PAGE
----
at 60 Hz. It's a good compromise between having a very high resolution and still being able to achieve 60 fps in the games that your pc has enough juice to do so, whereas if you try a lower refresh rate your framerate will obviously be capped accordingly.
6) Are you still with me? Using the timing settings from the previous resolution ( 3600 x 2025 ) you can go for broke and try 3840x2160. Most people will probably get somekind of black screen at 60 Hz unless you are on some very specific setup. What you can do here is that you lower your refresh rate, the refresh rate variable that is at the top of the window not the bottom one. Some have had luck with 30 Hz even if 59 Hz,58 Hz,57 Hz etc didn't work. This resolution is outside the realm of my setup regardless of the settings I use so I have yet to be able to have a 3840x2160 custom resolution.
What kind of performance to expect? Roughly speaking your performance will be 1/N, where N is supersample value or "how many times more pixels you're rendering".
Example : When downsampling from 3840x2160 to 1920x1080, which is technically 4XSSAA, you're rendering 4 times as many pixels at 3840x2160 as you are at 1920x1080, so you'll be getting 1/4th performace. E.g, if you have 120 fps at 1920x1080 you'll get 30 fps at 3840x2160 in game X ( barring vram limitations, other bottle necks and everything in between ).
Doesn't appear to be working with laptops and/or "m" line laptop gpus.
Reinstalling drivers clears your custom resolutions so have your own settings written down/saved somewhere.
For some people using refresh rates that aren't 30 Hz or 60 Hz exact, the custom resolution won't show up ingame OR selecting the resolution in game will make it crash.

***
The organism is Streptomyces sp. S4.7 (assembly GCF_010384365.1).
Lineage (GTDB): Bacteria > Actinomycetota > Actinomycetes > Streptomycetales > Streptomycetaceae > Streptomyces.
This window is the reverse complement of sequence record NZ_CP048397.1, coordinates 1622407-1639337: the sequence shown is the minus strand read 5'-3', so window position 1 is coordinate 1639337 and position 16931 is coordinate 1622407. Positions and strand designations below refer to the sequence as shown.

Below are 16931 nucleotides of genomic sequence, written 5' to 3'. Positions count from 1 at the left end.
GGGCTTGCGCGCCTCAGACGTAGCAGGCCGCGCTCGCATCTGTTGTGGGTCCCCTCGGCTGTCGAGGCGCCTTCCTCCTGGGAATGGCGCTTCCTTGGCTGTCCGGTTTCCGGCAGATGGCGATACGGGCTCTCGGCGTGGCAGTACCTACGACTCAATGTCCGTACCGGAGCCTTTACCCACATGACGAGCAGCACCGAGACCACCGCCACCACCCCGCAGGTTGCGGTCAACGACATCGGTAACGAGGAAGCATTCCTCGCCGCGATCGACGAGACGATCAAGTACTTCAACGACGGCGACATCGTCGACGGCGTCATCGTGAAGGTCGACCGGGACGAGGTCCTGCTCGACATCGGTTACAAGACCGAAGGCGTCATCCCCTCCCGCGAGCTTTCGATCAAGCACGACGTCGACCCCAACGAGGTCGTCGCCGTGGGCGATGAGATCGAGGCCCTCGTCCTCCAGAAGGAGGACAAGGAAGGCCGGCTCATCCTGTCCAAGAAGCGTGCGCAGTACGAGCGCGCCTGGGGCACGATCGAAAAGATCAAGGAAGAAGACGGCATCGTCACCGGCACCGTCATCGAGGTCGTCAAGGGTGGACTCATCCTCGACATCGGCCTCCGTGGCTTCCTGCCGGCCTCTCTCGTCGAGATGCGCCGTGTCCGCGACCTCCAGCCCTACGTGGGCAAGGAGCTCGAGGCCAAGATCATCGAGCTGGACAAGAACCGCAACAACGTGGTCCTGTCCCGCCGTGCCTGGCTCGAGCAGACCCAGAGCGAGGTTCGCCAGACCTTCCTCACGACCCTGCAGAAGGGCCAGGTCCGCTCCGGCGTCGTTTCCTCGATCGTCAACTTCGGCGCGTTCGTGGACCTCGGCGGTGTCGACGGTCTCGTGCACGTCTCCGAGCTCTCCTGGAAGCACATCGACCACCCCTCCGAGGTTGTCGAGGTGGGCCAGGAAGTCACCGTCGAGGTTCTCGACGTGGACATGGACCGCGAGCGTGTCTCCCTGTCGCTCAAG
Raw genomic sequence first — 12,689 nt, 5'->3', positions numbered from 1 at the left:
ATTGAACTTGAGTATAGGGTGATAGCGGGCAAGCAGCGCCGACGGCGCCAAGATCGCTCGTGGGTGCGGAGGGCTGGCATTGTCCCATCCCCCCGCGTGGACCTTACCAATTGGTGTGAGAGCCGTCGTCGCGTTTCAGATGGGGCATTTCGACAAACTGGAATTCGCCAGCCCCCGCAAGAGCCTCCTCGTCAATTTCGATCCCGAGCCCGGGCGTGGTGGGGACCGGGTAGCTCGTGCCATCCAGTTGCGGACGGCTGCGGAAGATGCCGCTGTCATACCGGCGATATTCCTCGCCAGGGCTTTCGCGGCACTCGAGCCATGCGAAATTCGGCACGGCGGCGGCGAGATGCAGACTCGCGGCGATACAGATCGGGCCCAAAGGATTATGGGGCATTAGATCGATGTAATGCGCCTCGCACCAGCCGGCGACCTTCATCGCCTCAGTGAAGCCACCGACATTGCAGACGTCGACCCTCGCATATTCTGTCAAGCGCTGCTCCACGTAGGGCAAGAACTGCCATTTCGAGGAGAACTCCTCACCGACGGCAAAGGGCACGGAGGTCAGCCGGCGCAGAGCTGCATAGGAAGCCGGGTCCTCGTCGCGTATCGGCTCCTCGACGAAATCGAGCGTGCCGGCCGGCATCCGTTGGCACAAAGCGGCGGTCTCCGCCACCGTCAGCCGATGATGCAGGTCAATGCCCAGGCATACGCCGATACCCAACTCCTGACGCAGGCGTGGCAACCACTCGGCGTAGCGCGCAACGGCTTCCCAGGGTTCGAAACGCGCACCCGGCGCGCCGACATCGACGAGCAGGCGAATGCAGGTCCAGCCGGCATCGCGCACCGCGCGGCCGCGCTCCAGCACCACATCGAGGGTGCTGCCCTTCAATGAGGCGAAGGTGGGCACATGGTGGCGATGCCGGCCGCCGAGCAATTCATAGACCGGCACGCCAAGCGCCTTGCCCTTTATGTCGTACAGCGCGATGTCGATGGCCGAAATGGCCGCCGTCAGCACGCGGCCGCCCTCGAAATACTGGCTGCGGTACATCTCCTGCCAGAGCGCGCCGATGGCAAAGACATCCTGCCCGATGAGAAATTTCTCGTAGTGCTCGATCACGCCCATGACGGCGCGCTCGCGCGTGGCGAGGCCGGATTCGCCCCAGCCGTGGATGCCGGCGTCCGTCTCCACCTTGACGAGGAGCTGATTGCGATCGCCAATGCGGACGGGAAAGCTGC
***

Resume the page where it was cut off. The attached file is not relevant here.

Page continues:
Bandwidth issues - Depending on the way you've hooked up your monitor/gpu you have different maximum bandwidth that can come into play. Interestingly enough, using my monitors dvi output with a single-link DVI cable gave me better results compared to using the displayport ouput which has a higher bandwidth.
Depending on your general preferences you might notice an increase in input lag as you downsample from a higher resolution. Some people claim they don't notice any kind of increase in inputlag whereas me and my irl buddy and fellow gaffer Tyrantguardian ( both fighting game nerds ) experience a noticeable increase in inputlag in certain games where such a thing is easily noticed.
You can't downsample in games where you use windowed mode unless your desktop is set to the high resolution you want to downsample FROM.
120 Hz and 3D-gaming : due to current bandwidth limitations it isn't feasible to downsample down to a 1920x1080 resolution @ 120 Hz.
I won't bother with posting a sea of screenshots, for that I'll redirect you to the 2013 High-Res PC Screenshot Thread where you can see how good games can look when using downsampling. I will however post a couple of cropped comparison pics from Dota 2. It's no technical showcase game by any means BUT I do think one thing comes across and that is the visual difference between downsampling and "just" running the game at max settings. This can be quite striking considering you already had the game running at what you thought was the highest visual fidelity. Again these aren't meant to WOW anyone but you will notice that everything that is dependent on resolution will look tangibly better ( certain lighting effects, texture detail, shadow detail, model detail and of course a sharper, less blurry, less aliased image ).
Images are details cropped and resized x2 from a)1920x1080 and b)1920x1080 downsampled from 3680x2070. Open in separate tabs and flip side by side to see the difference in Dota 2 a game that lack AA options. ( Keep in mind that these are upscaled, here's an example of what it looks like ingame with hud turned off. )
Bonus Dirt 3 comparison.
And for the hell of it, here's some Mirror's Edge using downsampling and ingame AA.